Is college really useful if it only prepares students for their first job, when most of today's students today will have multiple jobs in their lifetimes.
Every day, you read something about the cost of college: about how hard it is for graduates to find jobs, and how many four-year colleges and universities now offer vocational majors, such as computer game design or new media.
Whether educators believe it or not is hard to tell, but more and more parents apparently believe liberal arts and humanities majors don’t cut it today in the job market.
Parents and students seek majors that prepare kids for a specific job, and there’s no doubt that such vocationally-specific majors can make it easier to get that first job. These majors give graduates a ninety-day head-start.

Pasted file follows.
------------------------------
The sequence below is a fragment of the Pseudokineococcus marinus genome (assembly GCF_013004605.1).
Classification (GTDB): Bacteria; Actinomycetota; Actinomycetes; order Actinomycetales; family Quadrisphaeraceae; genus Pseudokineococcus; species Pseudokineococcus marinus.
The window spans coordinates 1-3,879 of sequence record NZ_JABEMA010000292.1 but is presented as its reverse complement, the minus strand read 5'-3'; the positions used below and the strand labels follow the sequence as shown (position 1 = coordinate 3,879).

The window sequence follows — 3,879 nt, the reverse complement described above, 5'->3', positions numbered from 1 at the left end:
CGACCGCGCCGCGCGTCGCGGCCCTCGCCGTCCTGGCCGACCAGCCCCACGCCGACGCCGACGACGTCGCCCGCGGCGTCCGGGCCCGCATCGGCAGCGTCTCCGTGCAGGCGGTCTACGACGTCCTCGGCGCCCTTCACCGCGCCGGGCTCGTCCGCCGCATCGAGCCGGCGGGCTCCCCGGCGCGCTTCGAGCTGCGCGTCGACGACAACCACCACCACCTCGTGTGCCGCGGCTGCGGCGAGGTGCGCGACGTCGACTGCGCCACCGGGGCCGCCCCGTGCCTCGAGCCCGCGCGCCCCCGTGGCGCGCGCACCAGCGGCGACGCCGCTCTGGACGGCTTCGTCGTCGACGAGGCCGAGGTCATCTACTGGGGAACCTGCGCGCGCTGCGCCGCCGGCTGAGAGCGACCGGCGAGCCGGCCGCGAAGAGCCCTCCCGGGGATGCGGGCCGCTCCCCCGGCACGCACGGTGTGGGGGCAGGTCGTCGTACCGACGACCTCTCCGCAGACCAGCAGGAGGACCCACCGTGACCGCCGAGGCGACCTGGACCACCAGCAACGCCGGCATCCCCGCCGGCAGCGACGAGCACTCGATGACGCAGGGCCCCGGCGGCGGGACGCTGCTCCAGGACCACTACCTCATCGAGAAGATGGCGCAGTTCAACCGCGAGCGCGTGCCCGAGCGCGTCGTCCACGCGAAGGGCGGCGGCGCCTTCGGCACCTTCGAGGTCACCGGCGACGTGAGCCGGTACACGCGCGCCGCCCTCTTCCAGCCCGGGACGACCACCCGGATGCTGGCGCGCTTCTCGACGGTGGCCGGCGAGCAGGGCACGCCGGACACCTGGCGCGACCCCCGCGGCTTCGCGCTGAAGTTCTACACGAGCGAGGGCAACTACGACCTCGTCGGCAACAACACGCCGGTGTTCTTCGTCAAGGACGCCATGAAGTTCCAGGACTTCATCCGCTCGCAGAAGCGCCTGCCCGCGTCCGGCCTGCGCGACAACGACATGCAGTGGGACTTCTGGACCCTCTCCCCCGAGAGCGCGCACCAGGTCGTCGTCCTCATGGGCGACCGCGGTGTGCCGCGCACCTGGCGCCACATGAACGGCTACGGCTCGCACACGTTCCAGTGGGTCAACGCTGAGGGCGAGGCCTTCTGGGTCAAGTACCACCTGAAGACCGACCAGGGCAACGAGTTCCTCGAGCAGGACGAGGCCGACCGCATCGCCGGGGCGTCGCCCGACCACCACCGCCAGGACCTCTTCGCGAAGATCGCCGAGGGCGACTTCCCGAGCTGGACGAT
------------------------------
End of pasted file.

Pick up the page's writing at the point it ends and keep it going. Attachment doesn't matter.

But in a recent survey by the Chronicle of Higher Education, employers said they want the knowledge and skills that will be crucial, not only in a student’s first job, but in her second, third and fourth jobs. And these, they said, are a capacity to think critically, to communicate clearly, and solve complex problems. These, they said, are far more important than an employee’s major.
I can’t speak for others, but I think I can for communications majors. They do get a ninety-day head-start, but that’s all.
For the long haul, give me an English or history or philosophy, even an art history major, nine-out-of-ten times.
Me? I switched from English to communications.
What a mistake.
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